American Exceptionalism: A Double-edged Sword
"American values are quite complex," writes Seymour Martin Lipset, "particularly because of paradoxes within our culture that permit pernicious and beneficial social phenomena to arise simultaneously from the same basic beliefs."
Born out of revolution, the United States has always considered itself an exceptional country of citizens unified by an allegiance to a common set of ideals, individualism, anti-statism, populism, and egalitarianism. This ideology, Professor Lipset observes, defines the limits of political debate in the United States and shapes our society.
American Exceptionalism explains why socialism has never taken hold in the United States, why Americans are resistant to absolute quotas as a way to integrate blacks and other minorities, and why American religion and foreign policy have a moralistic, crusading streak.
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Ideology Politics and Deviance
Economy Religion and Welfare
Socialism and Unionism in the United States and Canada
Blacks and Whites
American ExceptionalismJapanese Uniqueness
A DoubleEdged Sword
Individualism and Group Obligation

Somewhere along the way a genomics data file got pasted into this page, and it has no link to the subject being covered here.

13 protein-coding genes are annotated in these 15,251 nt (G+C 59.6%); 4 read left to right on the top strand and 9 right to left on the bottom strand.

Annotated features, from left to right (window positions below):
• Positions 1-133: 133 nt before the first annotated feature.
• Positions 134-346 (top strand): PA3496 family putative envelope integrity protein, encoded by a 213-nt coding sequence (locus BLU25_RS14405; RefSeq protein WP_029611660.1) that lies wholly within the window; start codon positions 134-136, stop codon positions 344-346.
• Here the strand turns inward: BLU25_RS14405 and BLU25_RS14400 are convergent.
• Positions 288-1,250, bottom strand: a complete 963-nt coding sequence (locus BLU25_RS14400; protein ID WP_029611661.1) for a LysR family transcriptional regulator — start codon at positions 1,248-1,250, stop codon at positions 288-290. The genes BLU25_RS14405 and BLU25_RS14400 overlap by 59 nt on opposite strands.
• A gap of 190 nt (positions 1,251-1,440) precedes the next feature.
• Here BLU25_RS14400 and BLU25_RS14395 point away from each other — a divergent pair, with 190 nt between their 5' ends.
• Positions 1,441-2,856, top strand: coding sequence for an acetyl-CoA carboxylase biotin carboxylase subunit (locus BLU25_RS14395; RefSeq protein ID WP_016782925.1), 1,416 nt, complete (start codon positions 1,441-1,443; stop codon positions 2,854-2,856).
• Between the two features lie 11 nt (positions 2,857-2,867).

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1990 World Values academic affirmative action African Americans Ameri American exceptionalism American Jews American political anti-Semitism anti-statist attitudes behavior believe blacks Canada Canadian century civil rights classical liberal Communist compared conservative countries crime cross-national cultural decline Democracy developed economic egalitarian elections electoral elite emphasized Engels equality ethnic Europe European favor Gallup greater Ibid ideology income increased indicate individual individualistic industrial institutions intellectuals Irving Kristol Japan Japanese Jewish labor Ladd leaders leftist less liberal Louis Hartz major Marx ment meritocracy minorities moral movement Nathan Glazer neoconservatives noted organizations party percent policies population postfeudal proportion Protestant quotas racial radical rates religion religious reported Republicans Research response Robert role sectarian Seymour Martin Lipset social democratic socialist society stress tion Tocqueville trade union traditional United University Press vote welfare whites women workers World Values Survey York
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